The authorities say that McKown and Gearhart were not registered with the state of Indiana or the Securities and Exchange Commission to sell these securities.

It was in 2013 that a number of Gearhart’s clients filed complaints against him after he filed for Chapter 13 federal bankruptcy. They contended that their losses collectively totaled over $2M. Court records, however, indicate that the two men allegedly stole over $3.5M from over two dozen investors. between ’08 and ’13.

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Investment Adviser Who Bilked Pro Athletes Gets CFP Board Suspension
The Certified Financial Planner Board of Standards has issued a temporary suspension against Ash Narayan. The California-based investment adviser is accused of bilking professional athletes of millions of dollars.

Narayan was recently named in a Securities and Exchange Commission complaint. In June, the regulator accused him of misrepresenting his professional qualifications and misappropriating client monies when he allegedly siphoned funds from investors’ accounts and invested the money in Ticket Reserve, a flailing online sports and entertainment ticket business.

Narayan is accused of moving  $33M of investor funds to the company and did not tell the athletes that he was a member of Ticket Reserve’s board, owned stock in the company, and was paid a $2M in finder’s fees for making the investments. The CFP Board called the investments “unsuitable” and not in line with clients’ objectives. The board also noted that some of the investments were made without client consent or knowledge.

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Once again, financial adviser Dawn Bennett is in the news. The Financial Industry Regulatory Authority has reportedly filed a securities case against Bennett, who is the owner of Bennett Group Financial Services, for not appearing four times to testify in the regulator’s probe into her retail clothing business, DJBennett.com. FiNRA said that her failure to appear to testify violates its rules. Bennett was recently investigated for fraud while she was an independent broker at Western International Securities.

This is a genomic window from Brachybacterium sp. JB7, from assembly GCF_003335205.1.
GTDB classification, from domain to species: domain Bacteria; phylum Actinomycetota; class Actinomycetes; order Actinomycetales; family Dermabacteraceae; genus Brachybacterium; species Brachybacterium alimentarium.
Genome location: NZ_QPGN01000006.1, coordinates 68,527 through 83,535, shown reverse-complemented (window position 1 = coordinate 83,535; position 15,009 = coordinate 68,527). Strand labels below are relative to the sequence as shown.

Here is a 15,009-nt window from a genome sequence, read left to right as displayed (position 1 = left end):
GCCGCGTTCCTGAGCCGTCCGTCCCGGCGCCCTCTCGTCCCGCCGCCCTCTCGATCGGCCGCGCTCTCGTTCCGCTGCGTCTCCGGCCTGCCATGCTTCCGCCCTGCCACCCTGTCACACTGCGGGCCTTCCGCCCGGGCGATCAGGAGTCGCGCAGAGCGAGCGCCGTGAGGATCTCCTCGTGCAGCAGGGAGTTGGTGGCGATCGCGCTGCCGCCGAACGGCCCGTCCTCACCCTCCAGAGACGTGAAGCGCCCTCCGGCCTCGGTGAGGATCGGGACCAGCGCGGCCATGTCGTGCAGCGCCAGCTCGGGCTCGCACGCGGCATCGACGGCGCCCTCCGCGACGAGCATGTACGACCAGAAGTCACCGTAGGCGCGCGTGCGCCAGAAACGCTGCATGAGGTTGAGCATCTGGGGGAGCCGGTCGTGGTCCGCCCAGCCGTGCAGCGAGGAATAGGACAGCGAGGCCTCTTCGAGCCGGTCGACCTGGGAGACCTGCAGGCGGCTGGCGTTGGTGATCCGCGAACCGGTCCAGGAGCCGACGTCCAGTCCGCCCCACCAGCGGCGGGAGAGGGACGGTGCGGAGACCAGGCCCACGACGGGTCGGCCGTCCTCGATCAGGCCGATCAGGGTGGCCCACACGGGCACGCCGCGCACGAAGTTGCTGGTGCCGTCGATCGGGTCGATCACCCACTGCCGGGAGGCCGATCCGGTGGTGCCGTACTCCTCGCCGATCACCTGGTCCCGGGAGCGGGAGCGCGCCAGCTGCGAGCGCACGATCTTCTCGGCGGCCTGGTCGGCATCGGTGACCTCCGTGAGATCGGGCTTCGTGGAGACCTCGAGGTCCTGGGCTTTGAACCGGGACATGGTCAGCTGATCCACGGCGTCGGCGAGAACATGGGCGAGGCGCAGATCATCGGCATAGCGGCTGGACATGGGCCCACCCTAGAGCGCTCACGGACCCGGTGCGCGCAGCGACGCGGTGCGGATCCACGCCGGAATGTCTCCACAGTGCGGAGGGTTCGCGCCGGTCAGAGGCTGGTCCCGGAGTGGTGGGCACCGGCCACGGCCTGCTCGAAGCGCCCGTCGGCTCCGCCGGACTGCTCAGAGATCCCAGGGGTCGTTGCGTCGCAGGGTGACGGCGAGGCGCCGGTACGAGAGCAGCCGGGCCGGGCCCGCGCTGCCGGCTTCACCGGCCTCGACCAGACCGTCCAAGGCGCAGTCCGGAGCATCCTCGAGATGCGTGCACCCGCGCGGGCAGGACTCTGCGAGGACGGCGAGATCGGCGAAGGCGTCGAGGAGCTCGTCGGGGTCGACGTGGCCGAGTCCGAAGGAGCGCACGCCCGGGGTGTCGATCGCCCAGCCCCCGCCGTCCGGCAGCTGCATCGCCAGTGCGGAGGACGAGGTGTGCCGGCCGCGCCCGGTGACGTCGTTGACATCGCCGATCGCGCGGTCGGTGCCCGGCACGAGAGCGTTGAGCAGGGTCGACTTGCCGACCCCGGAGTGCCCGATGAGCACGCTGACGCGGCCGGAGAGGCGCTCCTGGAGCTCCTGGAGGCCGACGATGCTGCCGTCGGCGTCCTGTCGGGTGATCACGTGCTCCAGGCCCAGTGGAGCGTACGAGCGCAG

She stepped down from that firm last year after FINRA found that she may have committed securities fraud, as well as been involved in private securities transactions, undisclosed external business activities, and the misappropriation of investor funds.

It was in 2015 that she allegedly solicited Western clients in a debt deal that her retail clothing company was supposed to guarantee. Bennett sold $6M of convertible and promissory notes to about 30 investors.

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The U.S. Securities and Exchange Commission has put out an emergency asset freeze against Peter Kohli, a former broker. According to the regulator, the Pennsylvania resident bilked at least 120 investors when he fraudulently raised over $3.2M from them between 2012 and 2015. The regulator attributes the funds collapse to the ex-broker’s “extreme recklessness.”

At the time, Kohli was CEO and president of DMS Advisors, a dually-registered investment adviser and brokerage firm. He began the DMS Funds series, comprised of four emerging market mutual funds, in 2012. The SEC claims that he overstated the funds’  level of sophistication while disregarding the risk that he and DMS Advisors might not be able to cover certain expenses.

The Commission claims  that Kohli stole money from investors as the funds became beleaguered and he committed three other frauds to keep his scam going.  He also purportedly misappropriated money he solicited to invest in one of the funds and his accused of drawing in two kinds of investments in Marshad Capital Group, which was DMS advisors’ holding company.